1) Sera Ella waterfalls by Abishek Palraj is licensed under CC BY-SA 4.0
Location Map
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Kadiyanlena Falls

Kadiyanlena Falls
Kadiyanlena Ella Falls (also known as Kataboola Ella Falls) is a waterfall in Nuwara Eliya District, Sri Lanka. Located in Kadiyanlena village near the regional boundary between Nuwara Eliya and Kandy Districts the falls can be reached by traveling along the Nawalapitiya-Kotmale road about 11 km distance from Nawalapitiya town. The fall is also called Kataboola Ella due to the tea estate nearby with the same name.

The fall is located by the side of Nawalapitiya-Kotmale road and can be observed from the road. Formed by the Kadiyanlena Oya the falls has three segments and several pools underneath each part. The first two segments of the falls is divided from the third segment by the road that crosses the falls via an old arch-bridge. A view of the full waterfall can be obtained at the bend which is located just before the waterfall bridge.

Kadiyanlena Falls .
Attribution
1) Kadiyanlena Falls by Lahiru9837 is licensed under CC BY-SA 4.0

Location Map
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Mabodala Kshestrarama Viharaya

Mabodala Kshestrarama Viharaya
Mabodala Kshestrarama Purana Viharaya (also known as Wele Pansala) situated in Mabodala village in Gampaha District, Sri Lanka.

History
The construction dates denoted on the Seema Malakaya, image house and the belfry confirm that this temple has a history running back to the early part of the 20th century. However, according to Wellewe Chandananda Thera, the caretaker of the temple, this Viharaya has been established in 1762 (a fact yet to be confirmed).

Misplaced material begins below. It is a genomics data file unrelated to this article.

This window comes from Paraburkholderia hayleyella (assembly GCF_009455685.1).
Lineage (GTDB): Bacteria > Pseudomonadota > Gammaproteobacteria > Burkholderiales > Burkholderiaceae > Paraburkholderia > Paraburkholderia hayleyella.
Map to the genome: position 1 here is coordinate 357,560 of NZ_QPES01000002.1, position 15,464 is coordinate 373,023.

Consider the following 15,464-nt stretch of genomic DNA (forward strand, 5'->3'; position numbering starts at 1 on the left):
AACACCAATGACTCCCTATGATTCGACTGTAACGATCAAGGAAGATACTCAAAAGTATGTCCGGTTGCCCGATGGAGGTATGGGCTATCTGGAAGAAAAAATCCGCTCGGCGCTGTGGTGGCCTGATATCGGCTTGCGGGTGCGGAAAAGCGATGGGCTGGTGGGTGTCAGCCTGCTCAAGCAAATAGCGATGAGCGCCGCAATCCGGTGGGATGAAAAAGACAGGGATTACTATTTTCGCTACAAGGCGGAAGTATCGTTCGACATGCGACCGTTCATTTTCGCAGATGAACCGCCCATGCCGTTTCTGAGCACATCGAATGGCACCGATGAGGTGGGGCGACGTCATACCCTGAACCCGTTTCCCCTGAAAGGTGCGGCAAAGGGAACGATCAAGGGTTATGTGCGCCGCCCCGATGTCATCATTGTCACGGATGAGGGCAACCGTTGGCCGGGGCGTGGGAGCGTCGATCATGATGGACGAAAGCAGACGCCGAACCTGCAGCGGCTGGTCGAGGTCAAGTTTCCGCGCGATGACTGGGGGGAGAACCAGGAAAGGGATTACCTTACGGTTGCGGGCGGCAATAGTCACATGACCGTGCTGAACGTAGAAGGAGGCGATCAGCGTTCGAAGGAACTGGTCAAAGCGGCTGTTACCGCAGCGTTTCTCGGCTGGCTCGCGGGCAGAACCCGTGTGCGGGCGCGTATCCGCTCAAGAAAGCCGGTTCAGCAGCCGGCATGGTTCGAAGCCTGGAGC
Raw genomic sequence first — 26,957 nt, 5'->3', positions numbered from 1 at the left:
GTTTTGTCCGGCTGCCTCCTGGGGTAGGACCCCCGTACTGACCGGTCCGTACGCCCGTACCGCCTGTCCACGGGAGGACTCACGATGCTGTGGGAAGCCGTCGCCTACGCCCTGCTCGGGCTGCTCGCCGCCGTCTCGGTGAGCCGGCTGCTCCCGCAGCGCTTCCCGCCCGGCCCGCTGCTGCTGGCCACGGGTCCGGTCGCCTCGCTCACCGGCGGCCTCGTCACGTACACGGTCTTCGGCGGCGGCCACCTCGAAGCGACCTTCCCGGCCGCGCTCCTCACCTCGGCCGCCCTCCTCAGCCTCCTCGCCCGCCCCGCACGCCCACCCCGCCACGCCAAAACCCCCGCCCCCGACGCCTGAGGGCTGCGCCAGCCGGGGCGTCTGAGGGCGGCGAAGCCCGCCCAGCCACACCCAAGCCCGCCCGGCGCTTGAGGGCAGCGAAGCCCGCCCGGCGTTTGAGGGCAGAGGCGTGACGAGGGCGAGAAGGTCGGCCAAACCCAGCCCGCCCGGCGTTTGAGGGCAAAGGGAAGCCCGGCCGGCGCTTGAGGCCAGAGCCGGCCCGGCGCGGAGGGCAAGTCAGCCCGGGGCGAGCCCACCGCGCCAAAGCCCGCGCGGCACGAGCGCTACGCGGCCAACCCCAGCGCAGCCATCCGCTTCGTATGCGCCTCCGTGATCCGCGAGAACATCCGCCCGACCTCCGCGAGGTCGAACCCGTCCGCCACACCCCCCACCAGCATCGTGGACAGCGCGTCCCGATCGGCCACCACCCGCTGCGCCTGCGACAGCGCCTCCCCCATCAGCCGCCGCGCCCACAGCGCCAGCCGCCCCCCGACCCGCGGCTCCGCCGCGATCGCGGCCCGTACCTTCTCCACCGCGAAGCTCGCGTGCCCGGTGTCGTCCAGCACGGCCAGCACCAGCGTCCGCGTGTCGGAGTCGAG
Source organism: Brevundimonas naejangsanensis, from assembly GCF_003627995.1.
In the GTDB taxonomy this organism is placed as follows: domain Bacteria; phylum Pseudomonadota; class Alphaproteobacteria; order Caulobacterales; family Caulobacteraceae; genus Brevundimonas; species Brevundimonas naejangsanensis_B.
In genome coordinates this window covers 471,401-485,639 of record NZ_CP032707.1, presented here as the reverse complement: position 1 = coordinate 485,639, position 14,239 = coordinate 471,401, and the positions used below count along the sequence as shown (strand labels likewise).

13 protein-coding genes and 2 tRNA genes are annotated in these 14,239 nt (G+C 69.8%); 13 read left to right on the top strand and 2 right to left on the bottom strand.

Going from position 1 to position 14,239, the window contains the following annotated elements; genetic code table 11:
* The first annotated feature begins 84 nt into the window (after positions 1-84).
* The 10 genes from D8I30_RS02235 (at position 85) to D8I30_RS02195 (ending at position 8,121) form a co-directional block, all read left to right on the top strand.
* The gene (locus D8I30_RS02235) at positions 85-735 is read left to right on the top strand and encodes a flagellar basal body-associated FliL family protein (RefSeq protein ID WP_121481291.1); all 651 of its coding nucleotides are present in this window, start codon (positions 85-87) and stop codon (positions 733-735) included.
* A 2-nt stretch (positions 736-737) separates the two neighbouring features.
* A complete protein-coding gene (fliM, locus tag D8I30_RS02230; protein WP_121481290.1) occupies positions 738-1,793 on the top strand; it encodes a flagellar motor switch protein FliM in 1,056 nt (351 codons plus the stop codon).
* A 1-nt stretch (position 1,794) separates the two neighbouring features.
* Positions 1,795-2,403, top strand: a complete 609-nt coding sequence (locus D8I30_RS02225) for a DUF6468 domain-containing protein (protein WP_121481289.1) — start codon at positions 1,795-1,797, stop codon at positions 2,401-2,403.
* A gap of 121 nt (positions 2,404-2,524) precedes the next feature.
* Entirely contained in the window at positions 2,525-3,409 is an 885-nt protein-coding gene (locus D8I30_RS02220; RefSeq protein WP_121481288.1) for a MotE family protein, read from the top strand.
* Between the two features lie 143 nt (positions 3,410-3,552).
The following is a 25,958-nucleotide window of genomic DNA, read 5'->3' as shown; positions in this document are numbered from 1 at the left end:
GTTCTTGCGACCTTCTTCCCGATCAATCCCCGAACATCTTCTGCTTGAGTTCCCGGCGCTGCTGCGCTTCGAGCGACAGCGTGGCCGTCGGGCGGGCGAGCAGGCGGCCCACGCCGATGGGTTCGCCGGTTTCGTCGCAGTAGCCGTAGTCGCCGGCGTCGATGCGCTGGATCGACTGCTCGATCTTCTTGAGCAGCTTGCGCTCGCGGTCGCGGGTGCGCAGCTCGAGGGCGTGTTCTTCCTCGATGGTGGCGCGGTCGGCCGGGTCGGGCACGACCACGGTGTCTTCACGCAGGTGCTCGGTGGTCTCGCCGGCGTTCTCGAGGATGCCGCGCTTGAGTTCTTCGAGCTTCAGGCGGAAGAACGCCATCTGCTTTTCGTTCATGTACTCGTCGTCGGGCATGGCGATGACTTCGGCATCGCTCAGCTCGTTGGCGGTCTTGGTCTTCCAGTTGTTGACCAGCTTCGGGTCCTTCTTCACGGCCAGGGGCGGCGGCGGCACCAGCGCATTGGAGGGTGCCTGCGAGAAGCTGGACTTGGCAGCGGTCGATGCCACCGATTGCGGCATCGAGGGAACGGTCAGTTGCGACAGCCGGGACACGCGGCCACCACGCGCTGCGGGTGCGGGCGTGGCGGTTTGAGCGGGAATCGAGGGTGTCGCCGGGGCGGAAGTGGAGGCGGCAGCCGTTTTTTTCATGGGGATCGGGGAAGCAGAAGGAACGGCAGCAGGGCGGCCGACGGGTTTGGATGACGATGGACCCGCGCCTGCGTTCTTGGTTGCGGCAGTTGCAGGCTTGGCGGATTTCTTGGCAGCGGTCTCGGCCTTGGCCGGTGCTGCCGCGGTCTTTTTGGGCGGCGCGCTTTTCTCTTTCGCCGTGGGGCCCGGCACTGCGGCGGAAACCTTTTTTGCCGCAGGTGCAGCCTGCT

The temple
The temple consists of a Stupa, an image house, a small Devalaya, a Bodhi-tree, a Seema-Malakaya building, a belfry, a preaching hall, and monks' dwellings. The Seema-Malakaya where the monks gather and perform their Vinaya-karma is an old two-storied building. According to the date denoted on its one of the pillars, this building has been constructed in 1925. It was conserved by the Department of Archaeology on 14 June 2013.

The image house and the belfry, as the dates denoted on the respective structures, have been built in 2452 B.E. (1908 A.D.) and 2457 B.E. (1913 A.D.). A stone flower altar that is placed near the Bodhi-tree contains a short inscription and it reveals that the altar was made by a person named Nemis Appuhami in 2468 B.E. (1924 A.D.).

Mabodala Kshestrarama Viharaya Mabodala Kshestrarama Viharaya .
Location Map
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Sunday, October 11, 2020

Ellewala Falls